Dr Michael Aidoo, the Founder of KAAF University College, Ghana, has advised tertiary graduates not to depend on the government for jobs, especially white-collar jobs, which are non-existent.
Speaking at the 12th Graduation ceremony of the University at Gomoa Fetteh Kakraba in the Central Region, he expressed concern over the many university graduates, who depended on the government for jobs, thereby increasing the number of unemployed graduates and brewing corruption.
‘Corruption starts with the over-dependant on government for jobs,’ he said.
Dr Aidoo urged them to utilise their skills and knowledge to make them self-sufficient and grab any formal sector jobs when they became available.
‘When you have education, you have everything and you can innovate something that will be of help to you and the entire nation,’ he said.
The ceremony, which saw 520 students graduating, was on the theme: ‘Nationalisation of Higher Education and National Development’.
The grandaunts comprised 314 students from the Fac
ulty of Health and Allied Sciences with Certificates in General Nursing, Midwifery and Public Health Nursing, 86 students from the Faculty of Engineering and Computer Science and 50 from the Faculty of Business Administration.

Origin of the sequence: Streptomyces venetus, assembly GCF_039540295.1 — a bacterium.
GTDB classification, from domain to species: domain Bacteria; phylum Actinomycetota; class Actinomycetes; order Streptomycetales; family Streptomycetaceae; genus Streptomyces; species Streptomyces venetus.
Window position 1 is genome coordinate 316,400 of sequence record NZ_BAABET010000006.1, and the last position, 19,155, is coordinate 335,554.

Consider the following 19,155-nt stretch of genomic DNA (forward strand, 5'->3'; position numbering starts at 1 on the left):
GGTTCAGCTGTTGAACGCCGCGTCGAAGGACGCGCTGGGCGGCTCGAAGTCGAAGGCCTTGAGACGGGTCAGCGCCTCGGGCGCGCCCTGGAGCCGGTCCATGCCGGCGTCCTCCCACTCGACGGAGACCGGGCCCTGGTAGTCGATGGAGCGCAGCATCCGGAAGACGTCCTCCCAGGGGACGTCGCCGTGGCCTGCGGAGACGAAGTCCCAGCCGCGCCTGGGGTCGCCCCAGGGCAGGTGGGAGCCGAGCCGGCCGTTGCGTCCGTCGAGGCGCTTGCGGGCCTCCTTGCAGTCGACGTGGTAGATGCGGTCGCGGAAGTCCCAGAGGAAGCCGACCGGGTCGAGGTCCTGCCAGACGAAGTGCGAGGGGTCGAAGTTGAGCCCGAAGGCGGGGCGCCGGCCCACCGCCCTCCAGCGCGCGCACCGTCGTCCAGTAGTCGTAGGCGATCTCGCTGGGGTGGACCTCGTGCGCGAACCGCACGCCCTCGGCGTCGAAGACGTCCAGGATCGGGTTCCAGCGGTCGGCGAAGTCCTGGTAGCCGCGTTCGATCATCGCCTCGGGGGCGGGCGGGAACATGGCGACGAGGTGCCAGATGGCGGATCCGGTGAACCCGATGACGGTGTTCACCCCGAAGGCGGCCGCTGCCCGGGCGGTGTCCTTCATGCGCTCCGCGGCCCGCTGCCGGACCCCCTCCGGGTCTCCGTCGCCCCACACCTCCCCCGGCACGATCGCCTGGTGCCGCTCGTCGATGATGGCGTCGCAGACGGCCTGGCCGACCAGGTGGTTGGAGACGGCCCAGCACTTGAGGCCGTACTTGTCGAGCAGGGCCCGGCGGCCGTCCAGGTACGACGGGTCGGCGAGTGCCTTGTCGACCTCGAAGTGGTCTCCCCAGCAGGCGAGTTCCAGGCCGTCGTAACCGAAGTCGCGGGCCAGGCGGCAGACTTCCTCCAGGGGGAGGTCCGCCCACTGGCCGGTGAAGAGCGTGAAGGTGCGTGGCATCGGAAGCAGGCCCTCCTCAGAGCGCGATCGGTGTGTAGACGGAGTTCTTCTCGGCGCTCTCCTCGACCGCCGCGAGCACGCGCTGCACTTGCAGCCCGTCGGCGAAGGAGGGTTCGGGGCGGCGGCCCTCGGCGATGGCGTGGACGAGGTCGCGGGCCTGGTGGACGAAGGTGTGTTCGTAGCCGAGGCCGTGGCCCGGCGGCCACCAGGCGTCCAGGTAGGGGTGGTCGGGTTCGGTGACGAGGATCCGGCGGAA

Professor Herbert Kwabla Dei, the Rector of the University, said the University College was actively collaborating with several universities across the globe to explore opportunities and resources for its students and faculty.
He mentioned the University of New England, Australia Wayne State University, USA Virginia Technical University and USA West Virginia University as some of the institutions the KAAF University College had commenced dialogue with.
Prof Dei advised the graduates to make good use of the knowledge and skills acquired as they integrated into the future workplace with confidence and purpose.
‘As you step out, we wish you an abundance of success in whatever endeavour you may embark on, develop a noble character to protect your integrity and be worthy ambassadors of t
his great University College.’